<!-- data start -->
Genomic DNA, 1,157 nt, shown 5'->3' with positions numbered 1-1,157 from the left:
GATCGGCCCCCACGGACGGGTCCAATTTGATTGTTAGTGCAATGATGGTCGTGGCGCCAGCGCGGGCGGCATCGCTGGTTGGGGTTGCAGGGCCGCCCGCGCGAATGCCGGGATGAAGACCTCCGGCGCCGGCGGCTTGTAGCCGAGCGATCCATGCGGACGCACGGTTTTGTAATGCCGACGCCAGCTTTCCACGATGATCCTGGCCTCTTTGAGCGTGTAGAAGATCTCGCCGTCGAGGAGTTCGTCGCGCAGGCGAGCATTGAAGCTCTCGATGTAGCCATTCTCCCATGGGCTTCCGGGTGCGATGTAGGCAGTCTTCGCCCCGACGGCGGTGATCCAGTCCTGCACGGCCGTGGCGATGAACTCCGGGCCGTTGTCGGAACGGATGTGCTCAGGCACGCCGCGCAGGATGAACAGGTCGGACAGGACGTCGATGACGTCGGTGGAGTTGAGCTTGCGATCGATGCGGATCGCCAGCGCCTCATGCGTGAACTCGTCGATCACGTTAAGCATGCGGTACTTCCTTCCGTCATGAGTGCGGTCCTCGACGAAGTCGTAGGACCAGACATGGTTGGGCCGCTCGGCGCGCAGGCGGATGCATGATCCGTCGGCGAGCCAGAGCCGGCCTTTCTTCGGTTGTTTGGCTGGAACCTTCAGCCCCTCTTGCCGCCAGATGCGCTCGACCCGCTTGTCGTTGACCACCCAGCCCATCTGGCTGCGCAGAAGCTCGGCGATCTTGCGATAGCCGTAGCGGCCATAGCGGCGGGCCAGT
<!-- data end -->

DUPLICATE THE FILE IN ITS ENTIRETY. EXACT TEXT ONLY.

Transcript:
Genomic DNA, 1,157 nt, shown 5'->3' with positions numbered 1-1,157 from the left:
GATCGGCCCCCACGGACGGGTCCAATTTGATTGTTAGTGCAATGATGGTCGTGGCGCCAGCGCGGGCGGCATCGCTGGTTGGGGTTGCAGGGCCGCCCGCGCGAATGCCGGGATGAAGACCTCCGGCGCCGGCGGCTTGTAGCCGAGCGATCCATGCGGACGCACGGTTTTGTAATGCCGACGCCAGCTTTCCACGATGATCCTGGCCTCTTTGAGCGTGTAGAAGATCTCGCCGTCGAGGAGTTCGTCGCGCAGGCGAGCATTGAAGCTCTCGATGTAGCCATTCTCCCATGGGCTTCCGGGTGCGATGTAGGCAGTCTTCGCCCCGACGGCGGTGATCCAGTCCTGCACGGCCGTGGCGATGAACTCCGGGCCGTTGTCGGAACGGATGTGCTCAGGCACGCCGCGCAGGATGAACAGGTCGGACAGGACGTCGATGACGTCGGTGGAGTTGAGCTTGCGATCGATGCGGATCGCCAGCGCCTCATGCGTGAACTCGTCGATCACGTTAAGCATGCGGTACTTCCTTCCGTCATGAGTGCGGTCCTCGACGAAGTCGTAGGACCAGACATGGTTGGGCCGCTCGGCGCGCAGGCGGATGCATGATCCGTCGGCGAGCCAGAGCCGGCCTTTCTTCGGTTGTTTGGCTGGAACCTTCAGCCCCTCTTGCCGCCAGATGCGCTCGACCCGCTTGTCGTTGACCACCCAGCCCATCTGGCTGCGCAGAAGCTCGGCGATCTTGCGATAGCCGTAGCGGCCATAGCGGCGGGCCAGT